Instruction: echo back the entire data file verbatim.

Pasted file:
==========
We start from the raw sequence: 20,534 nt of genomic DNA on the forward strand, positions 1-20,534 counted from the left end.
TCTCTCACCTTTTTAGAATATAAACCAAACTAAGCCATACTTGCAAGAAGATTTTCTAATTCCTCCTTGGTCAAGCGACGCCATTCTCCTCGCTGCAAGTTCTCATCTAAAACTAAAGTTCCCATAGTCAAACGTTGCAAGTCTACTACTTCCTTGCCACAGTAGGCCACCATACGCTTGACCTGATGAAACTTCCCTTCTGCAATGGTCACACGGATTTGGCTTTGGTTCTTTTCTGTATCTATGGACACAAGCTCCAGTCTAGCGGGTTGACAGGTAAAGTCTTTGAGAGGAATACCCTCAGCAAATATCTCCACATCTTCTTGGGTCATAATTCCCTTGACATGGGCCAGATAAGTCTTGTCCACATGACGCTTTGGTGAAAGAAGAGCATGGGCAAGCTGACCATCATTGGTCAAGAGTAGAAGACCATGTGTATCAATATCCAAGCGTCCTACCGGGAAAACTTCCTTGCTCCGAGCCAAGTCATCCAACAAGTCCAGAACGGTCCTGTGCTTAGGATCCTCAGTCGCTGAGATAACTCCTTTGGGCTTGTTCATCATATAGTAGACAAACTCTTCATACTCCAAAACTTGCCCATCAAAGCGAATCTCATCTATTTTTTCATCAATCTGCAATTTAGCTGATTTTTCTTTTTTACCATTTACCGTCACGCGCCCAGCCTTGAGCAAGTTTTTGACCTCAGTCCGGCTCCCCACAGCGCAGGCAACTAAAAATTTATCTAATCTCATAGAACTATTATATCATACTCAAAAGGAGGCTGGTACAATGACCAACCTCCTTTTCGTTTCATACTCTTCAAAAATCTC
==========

We start from the raw sequence: 20,534 nt of genomic DNA on the forward strand, positions 1-20,534 counted from the left end.
TCTCTCACCTTTTTAGAATATAAACCAAACTAAGCCATACTTGCAAGAAGATTTTCTAATTCCTCCTTGGTCAAGCGACGCCATTCTCCTCGCTGCAAGTTCTCATCTAAAACTAAAGTTCCCATAGTCAAACGTTGCAAGTCTACTACTTCCTTGCCACAGTAGGCCACCATACGCTTGACCTGATGAAACTTCCCTTCTGCAATGGTCACACGGATTTGGCTTTGGTTCTTTTCTGTATCTATGGACACAAGCTCCAGTCTAGCGGGTTGACAGGTAAAGTCTTTGAGAGGAATACCCTCAGCAAATATCTCCACATCTTCTTGGGTCATAATTCCCTTGACATGGGCCAGATAAGTCTTGTCCACATGACGCTTTGGTGAAAGAAGAGCATGGGCAAGCTGACCATCATTGGTCAAGAGTAGAAGACCATGTGTATCAATATCCAAGCGTCCTACCGGGAAAACTTCCTTGCTCCGAGCCAAGTCATCCAACAAGTCCAGAACGGTCCTGTGCTTAGGATCCTCAGTCGCTGAGATAACTCCTTTGGGCTTGTTCATCATATAGTAGACAAACTCTTCATACTCCAAAACTTGCCCATCAAAGCGAATCTCATCTATTTTTTCATCAATCTGCAATTTAGCTGATTTTTCTTTTTTACCATTTACCGTCACGCGCCCAGCCTTGAGCAAGTTTTTGACCTCAGTCCGGCTCCCCACAGCGCAGGCAACTAAAAATTTATCTAATCTCATAGAACTATTATATCATACTCAAAAGGAGGCTGGTACAATGACCAACCTCCTTTTCGTTTCATACTCTTCAAAAATCTC